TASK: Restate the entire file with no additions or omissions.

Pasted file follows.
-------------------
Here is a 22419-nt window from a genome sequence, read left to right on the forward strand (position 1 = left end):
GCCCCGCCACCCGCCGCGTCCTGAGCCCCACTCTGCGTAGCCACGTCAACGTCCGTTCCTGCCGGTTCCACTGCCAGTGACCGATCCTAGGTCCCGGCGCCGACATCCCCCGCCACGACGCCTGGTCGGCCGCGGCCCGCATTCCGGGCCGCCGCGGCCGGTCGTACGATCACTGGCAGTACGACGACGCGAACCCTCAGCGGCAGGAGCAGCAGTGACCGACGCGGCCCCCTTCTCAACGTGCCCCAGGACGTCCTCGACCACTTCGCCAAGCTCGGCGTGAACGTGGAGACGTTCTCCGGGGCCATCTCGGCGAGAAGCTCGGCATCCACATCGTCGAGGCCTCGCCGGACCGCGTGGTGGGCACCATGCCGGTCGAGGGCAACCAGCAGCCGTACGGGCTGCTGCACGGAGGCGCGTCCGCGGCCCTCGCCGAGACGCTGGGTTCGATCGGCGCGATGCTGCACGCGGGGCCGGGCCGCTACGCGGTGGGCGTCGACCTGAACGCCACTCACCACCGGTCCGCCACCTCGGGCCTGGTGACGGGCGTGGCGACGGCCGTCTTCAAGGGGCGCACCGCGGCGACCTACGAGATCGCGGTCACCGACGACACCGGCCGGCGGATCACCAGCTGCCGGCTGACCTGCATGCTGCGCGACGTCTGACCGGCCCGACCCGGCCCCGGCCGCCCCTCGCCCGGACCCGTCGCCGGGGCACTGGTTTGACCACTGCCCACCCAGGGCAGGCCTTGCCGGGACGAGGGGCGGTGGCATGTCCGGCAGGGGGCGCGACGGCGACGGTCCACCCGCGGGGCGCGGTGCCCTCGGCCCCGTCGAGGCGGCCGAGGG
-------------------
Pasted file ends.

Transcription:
Here is a 22419-nt window from a genome sequence, read left to right on the forward strand (position 1 = left end):
GCCCCGCCACCCGCCGCGTCCTGAGCCCCACTCTGCGTAGCCACGTCAACGTCCGTTCCTGCCGGTTCCACTGCCAGTGACCGATCCTAGGTCCCGGCGCCGACATCCCCCGCCACGACGCCTGGTCGGCCGCGGCCCGCATTCCGGGCCGCCGCGGCCGGTCGTACGATCACTGGCAGTACGACGACGCGAACCCTCAGCGGCAGGAGCAGCAGTGACCGACGCGGCCCCCTTCTCAACGTGCCCCAGGACGTCCTCGACCACTTCGCCAAGCTCGGCGTGAACGTGGAGACGTTCTCCGGGGCCATCTCGGCGAGAAGCTCGGCATCCACATCGTCGAGGCCTCGCCGGACCGCGTGGTGGGCACCATGCCGGTCGAGGGCAACCAGCAGCCGTACGGGCTGCTGCACGGAGGCGCGTCCGCGGCCCTCGCCGAGACGCTGGGTTCGATCGGCGCGATGCTGCACGCGGGGCCGGGCCGCTACGCGGTGGGCGTCGACCTGAACGCCACTCACCACCGGTCCGCCACCTCGGGCCTGGTGACGGGCGTGGCGACGGCCGTCTTCAAGGGGCGCACCGCGGCGACCTACGAGATCGCGGTCACCGACGACACCGGCCGGCGGATCACCAGCTGCCGGCTGACCTGCATGCTGCGCGACGTCTGACCGGCCCGACCCGGCCCCGGCCGCCCCTCGCCCGGACCCGTCGCCGGGGCACTGGTTTGACCACTGCCCACCCAGGGCAGGCCTTGCCGGGACGAGGGGCGGTGGCATGTCCGGCAGGGGGCGCGACGGCGACGGTCCACCCGCGGGGCGCGGTGCCCTCGGCCCCGTCGAGGCGGCCGAGGG